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Why Movie Streaming Services Are Unsatisfying — and Will Stay That Way 323

mendax sends this excerpt from a New York Times op-ed: "like Napster in the late 1990s, [torrent-streaming app Popcorn Time] offered a glimpse of what seemed like the future, a model for how painless it should be to stream movies and TV shows online. The app also highlighted something we've all felt when settling in for a night with today’s popular streaming services, whether Netflix, Amazon, iTunes, Hulu, or Google or Microsoft’s media stores: They just aren't good enough. ... In the music business, Napster’s vision eventually became a reality. Today, with services like Spotify and Rdio, you can pay a monthly fee to listen to whatever you want, whenever you want. But in the movie and TV business, such a glorious future isn't in the offing anytime soon.

According to industry experts, some of whom declined to be quoted on the record because of the sensitivities of the nexus of media deals involved, we aren’t anywhere close to getting a service that allows customers to pay a single monthly fee for access to a wide range of top-notch movies and TV shows.Instead of a single comprehensive service, the future of digital TV and movies is destined to be fragmented across several services, at least for the next few years. We’ll all face a complex decision tree when choosing what to watch, and we’ll have to settle for something less than ideal."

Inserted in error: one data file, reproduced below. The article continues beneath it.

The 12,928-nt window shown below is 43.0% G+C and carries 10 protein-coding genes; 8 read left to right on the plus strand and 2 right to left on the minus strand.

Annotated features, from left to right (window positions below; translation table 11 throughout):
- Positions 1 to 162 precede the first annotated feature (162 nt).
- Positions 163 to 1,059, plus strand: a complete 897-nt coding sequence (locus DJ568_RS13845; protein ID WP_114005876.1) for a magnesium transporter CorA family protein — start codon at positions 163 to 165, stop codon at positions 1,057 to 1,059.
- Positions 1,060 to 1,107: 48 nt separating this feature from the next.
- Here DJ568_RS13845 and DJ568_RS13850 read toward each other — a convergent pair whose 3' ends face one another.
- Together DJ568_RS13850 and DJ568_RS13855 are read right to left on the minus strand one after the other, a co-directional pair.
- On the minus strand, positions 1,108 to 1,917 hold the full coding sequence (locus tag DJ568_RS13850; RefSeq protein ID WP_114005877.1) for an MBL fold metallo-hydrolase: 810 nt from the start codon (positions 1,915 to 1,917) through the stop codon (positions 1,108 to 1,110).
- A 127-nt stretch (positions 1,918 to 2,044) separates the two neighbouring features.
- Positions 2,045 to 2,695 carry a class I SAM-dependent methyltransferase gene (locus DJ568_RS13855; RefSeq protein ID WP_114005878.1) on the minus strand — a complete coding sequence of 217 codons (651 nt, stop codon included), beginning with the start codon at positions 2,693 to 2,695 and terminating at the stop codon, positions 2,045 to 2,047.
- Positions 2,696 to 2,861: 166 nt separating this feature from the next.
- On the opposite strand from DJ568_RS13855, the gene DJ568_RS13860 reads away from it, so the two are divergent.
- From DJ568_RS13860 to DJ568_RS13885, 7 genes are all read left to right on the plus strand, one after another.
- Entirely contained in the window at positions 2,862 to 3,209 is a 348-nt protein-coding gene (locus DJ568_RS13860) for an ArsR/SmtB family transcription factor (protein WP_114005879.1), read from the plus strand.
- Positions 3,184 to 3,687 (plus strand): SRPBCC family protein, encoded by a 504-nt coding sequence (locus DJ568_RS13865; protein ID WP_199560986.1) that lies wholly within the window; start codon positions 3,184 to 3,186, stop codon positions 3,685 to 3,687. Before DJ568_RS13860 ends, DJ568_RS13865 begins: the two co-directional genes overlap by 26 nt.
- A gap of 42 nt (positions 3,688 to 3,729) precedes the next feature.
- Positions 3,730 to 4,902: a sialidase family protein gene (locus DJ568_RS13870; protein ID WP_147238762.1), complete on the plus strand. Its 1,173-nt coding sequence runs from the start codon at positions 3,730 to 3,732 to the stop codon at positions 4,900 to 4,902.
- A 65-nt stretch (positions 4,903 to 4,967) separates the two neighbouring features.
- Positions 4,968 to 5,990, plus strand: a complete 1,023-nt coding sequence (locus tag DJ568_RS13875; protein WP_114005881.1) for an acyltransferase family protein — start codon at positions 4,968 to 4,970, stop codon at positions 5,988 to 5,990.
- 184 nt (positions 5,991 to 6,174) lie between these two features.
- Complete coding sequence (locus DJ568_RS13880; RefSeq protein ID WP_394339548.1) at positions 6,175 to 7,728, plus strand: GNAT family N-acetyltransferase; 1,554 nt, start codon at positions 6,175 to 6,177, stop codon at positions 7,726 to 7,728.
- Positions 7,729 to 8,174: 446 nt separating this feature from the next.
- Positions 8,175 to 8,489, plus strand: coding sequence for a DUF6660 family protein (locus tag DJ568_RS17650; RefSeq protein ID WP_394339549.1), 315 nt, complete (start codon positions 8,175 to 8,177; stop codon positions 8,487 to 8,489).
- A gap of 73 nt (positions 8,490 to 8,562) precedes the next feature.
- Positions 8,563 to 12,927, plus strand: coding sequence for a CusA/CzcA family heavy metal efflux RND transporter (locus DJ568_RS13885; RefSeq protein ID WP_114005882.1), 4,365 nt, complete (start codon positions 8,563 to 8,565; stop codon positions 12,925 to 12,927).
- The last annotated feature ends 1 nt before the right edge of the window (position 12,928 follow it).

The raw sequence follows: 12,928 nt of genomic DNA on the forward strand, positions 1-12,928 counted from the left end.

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Why Movie Streaming Services Are Unsatisfying — and Will Stay That Way

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  • The oak and the palm (Score:3, Interesting)

    by the_Bionic_lemming ( 446569 ) on Wednesday March 26, 2014 @10:16PM (#46589691)

    The Oak stays strong and the palm tree bends - but with the Hurricane of fed up cord cutters, only one species will survive the storm.